What is Superiority?

April 1, 2010 Published Work
The Antitrust Source

The Antitrust Source
, April 2010. © 2010 by the American Bar Association. Reproduced with permission. All rights reserved. This information or any portion thereof may not be copied or disseminated in any form or by any means or stored in an electronic database or retrieval system without the express written consent of the American Bar Association.

Consumer protection and antitrust attorneys seeking to prevent class certifications have three powerful, but underused, defenses upon which they can rely: a completed, a pending, or an anticipated government investigation or lawsuit (collectively, government action). In certain circumstances, these potential defenses could result in denial of a class certification motion, as a court may find that due to the government action, a class action lawsuit is not superior to other available methods for fairly and efficiently adjudicating the controversy."1 While this argument has been periodically addressed in courts across the country over the last four decades, given the current prevalence of private class action lawsuits "following" investigations by federal, state, and local enforcement agencies, surprisingly few cases directly address this issue, let alone offer any substantive analysis.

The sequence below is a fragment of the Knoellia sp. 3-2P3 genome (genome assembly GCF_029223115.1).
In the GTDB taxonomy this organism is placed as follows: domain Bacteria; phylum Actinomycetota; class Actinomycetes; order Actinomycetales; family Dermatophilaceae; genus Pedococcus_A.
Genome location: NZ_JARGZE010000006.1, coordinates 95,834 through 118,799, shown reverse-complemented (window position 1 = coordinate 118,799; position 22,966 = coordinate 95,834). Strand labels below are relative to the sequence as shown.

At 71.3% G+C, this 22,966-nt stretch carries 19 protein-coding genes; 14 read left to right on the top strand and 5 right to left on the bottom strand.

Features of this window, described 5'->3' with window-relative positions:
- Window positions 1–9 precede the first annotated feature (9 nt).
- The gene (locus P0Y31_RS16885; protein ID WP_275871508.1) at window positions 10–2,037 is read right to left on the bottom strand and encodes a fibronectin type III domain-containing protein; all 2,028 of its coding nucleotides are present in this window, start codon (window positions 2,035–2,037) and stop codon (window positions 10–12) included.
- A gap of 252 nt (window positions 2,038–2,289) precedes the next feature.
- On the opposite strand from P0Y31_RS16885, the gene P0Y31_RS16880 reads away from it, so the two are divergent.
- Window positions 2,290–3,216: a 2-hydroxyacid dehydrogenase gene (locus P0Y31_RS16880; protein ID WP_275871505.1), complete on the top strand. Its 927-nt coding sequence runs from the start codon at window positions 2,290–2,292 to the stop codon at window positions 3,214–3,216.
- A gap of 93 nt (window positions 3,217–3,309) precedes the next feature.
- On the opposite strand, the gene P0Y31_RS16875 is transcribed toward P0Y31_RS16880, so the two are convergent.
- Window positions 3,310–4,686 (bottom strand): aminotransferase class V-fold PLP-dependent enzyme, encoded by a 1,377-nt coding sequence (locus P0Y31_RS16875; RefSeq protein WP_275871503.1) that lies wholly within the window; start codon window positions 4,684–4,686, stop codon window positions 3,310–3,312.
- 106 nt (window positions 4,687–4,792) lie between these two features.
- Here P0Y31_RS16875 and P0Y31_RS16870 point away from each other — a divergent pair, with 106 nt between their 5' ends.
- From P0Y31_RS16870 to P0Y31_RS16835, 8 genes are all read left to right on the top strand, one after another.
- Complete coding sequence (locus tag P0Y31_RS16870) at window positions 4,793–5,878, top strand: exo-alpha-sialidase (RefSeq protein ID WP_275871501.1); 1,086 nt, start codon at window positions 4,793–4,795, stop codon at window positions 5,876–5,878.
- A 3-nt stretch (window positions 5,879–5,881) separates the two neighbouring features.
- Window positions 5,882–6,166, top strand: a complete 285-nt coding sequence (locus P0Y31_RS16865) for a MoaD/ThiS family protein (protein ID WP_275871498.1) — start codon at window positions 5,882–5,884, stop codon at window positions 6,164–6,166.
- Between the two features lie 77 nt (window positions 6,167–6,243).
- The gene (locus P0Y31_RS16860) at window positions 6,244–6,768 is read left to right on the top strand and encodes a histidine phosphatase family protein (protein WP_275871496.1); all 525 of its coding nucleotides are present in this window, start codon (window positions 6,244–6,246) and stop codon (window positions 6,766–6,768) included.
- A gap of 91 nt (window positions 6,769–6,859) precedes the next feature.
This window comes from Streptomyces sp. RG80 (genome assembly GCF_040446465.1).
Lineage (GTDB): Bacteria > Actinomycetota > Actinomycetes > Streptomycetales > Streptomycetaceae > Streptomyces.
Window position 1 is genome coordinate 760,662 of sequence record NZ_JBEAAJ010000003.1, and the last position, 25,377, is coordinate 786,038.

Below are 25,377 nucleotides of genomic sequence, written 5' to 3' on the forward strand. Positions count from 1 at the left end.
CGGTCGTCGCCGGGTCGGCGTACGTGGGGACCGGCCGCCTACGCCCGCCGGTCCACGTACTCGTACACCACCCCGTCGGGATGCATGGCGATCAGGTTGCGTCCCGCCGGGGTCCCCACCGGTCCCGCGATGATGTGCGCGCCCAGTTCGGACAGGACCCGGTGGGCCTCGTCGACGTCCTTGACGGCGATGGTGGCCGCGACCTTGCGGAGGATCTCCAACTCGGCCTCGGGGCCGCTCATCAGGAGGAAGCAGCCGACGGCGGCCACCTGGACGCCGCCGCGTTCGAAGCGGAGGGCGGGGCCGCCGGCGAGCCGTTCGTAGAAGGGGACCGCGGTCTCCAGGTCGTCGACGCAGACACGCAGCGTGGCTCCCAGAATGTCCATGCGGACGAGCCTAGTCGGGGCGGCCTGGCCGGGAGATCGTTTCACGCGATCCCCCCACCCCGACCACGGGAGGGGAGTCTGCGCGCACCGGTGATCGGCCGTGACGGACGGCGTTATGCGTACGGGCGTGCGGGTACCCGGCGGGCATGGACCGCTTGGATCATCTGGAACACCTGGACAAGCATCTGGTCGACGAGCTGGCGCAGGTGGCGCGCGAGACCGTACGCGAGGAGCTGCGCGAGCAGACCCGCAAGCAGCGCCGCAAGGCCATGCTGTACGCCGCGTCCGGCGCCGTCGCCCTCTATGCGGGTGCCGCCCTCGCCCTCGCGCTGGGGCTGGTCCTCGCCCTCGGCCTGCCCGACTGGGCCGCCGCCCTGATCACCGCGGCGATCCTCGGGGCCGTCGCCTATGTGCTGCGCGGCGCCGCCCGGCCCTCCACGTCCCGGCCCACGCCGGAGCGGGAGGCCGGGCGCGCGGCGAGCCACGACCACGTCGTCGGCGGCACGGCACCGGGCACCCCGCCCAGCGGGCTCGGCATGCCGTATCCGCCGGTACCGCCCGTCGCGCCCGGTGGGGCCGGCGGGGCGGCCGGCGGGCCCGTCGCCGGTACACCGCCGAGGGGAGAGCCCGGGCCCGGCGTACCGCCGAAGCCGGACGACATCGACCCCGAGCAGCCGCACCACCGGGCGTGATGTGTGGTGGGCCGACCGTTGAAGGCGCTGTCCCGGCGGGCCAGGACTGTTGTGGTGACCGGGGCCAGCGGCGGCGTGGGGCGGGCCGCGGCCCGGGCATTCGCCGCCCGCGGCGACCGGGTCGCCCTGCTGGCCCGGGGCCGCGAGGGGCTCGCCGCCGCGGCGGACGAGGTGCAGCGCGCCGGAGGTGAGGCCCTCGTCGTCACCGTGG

Some courts and commentators have noted the importance of completed, pending or potential government action to the determination of whether to certify a class. For example, one court has explained that a trial judge cannot simply "ignore the existence of an Attorney General investigation into defendant's conduct]."2 And, a former Deputy Director of the Bureau of Competition at the Federal Trade Commission has made a "modest proposal" that "courts considering the certification of a class under Federal Rules of Civil Procedure Rule 23, or its state law equivalents . . . analyze carefully the full implications of a pending or completed government enforcement action."3